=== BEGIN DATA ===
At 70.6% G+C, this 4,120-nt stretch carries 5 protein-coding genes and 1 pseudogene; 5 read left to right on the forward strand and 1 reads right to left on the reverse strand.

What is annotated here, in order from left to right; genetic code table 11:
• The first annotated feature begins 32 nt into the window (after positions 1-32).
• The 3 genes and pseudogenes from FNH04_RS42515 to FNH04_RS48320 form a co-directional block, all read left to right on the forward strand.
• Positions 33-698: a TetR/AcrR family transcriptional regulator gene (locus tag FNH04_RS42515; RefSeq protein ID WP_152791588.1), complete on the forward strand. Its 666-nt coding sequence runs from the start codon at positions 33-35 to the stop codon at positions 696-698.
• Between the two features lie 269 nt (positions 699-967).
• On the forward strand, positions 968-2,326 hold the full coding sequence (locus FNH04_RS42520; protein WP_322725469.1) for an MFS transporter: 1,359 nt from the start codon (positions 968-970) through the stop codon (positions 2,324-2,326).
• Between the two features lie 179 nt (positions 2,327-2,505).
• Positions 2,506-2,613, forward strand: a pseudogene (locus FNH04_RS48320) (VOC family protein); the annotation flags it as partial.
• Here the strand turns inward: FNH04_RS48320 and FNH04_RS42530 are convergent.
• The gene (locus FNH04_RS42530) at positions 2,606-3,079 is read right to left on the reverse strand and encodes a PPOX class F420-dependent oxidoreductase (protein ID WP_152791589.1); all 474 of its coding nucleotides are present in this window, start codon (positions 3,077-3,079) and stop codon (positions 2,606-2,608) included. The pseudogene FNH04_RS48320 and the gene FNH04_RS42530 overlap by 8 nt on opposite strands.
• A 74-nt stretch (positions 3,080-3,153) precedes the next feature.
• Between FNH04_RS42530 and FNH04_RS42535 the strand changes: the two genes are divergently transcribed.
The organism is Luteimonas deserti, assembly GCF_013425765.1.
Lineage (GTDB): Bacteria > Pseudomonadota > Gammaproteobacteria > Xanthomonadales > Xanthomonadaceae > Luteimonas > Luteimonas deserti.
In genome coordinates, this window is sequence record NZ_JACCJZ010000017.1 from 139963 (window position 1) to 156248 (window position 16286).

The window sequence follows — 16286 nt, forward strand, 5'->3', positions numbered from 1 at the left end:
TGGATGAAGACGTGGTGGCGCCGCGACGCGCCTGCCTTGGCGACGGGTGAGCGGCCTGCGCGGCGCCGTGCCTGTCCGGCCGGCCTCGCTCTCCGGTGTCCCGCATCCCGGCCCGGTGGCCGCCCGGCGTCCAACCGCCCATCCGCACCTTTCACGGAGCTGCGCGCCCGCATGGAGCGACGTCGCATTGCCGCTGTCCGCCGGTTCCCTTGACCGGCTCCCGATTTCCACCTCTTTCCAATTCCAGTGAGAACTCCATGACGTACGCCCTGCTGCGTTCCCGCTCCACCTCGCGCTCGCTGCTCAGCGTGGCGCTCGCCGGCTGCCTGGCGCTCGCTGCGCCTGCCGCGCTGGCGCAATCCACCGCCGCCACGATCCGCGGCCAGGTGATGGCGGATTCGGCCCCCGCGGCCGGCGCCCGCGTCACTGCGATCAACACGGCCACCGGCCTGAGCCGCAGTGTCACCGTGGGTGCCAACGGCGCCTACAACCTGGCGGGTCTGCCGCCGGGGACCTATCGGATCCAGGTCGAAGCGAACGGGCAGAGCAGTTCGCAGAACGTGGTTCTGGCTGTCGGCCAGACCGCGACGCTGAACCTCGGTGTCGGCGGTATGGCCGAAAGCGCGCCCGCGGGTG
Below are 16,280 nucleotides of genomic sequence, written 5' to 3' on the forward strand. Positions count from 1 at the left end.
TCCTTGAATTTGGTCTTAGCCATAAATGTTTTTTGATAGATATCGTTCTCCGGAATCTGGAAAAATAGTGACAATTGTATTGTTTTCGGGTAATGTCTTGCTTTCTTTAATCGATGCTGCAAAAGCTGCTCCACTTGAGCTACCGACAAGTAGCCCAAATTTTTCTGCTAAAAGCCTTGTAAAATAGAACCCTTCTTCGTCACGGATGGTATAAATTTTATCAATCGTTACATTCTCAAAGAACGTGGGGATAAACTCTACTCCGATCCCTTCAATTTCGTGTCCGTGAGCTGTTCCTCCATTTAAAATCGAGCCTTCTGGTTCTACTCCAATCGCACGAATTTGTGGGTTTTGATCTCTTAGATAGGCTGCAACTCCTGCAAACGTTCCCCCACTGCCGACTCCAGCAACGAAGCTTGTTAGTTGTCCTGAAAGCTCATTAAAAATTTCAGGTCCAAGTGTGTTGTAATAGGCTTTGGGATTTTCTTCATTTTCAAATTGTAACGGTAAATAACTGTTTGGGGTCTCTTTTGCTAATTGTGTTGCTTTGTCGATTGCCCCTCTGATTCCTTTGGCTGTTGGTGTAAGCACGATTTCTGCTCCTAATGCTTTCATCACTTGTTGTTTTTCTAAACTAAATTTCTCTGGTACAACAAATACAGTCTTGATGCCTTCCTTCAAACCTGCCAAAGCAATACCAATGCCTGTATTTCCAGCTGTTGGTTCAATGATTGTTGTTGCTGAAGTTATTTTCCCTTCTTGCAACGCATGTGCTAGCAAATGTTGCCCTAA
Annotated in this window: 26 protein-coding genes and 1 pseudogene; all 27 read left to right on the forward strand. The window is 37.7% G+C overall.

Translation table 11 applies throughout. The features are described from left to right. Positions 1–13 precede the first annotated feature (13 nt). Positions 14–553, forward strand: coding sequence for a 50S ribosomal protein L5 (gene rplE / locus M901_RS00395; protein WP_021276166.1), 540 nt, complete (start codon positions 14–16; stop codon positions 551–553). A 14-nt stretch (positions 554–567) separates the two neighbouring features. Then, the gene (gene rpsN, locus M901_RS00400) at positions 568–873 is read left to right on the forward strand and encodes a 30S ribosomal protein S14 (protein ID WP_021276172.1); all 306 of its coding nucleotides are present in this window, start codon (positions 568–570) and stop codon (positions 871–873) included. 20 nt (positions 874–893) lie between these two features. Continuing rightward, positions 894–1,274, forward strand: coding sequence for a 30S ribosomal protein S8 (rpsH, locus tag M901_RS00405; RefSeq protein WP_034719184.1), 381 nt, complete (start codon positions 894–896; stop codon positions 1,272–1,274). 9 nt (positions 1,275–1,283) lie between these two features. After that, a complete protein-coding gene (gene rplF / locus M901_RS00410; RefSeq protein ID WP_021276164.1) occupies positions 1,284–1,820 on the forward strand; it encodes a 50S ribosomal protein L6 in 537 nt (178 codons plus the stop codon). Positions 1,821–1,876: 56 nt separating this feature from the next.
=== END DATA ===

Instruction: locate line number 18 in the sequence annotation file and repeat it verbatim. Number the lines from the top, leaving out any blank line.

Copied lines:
TGGATGAAGACGTGGTGGCGCCGCGACGCGCCTGCCTTGGCGACGGGTGAGCGGCCTGCGCGGCGCCGTGCCTGTCCGGCCGGCCTCGCTCTCCGGTGTCCCGCATCCCGGCCCGGTGGCCGCCCGGCGTCCAACCGCCCATCCGCACCTTTCACGGAGCTGCGCGCCCGCATGGAGCGACGTCGCATTGCCGCTGTCCGCCGGTTCCCTTGACCGGCTCCCGATTTCCACCTCTTTCCAATTCCAGTGAGAACTCCATGACGTACGCCCTGCTGCGTTCCCGCTCCACCTCGCGCTCGCTGCTCAGCGTGGCGCTCGCCGGCTGCCTGGCGCTCGCTGCGCCTGCCGCGCTGGCGCAATCCACCGCCGCCACGATCCGCGGCCAGGTGATGGCGGATTCGGCCCCCGCGGCCGGCGCCCGCGTCACTGCGATCAACACGGCCACCGGCCTGAGCCGCAGTGTCACCGTGGGTGCCAACGGCGCCTACAACCTGGCGGGTCTGCCGCCGGGGACCTATCGGATCCAGGTCGAAGCGAACGGGCAGAGCAGTTCGCAGAACGTGGTTCTGGCTGTCGGCCAGACCGCGACGCTGAACCTCGGTGTCGGCGGTATGGCCGAAAGCGCGCCCGCGGGTG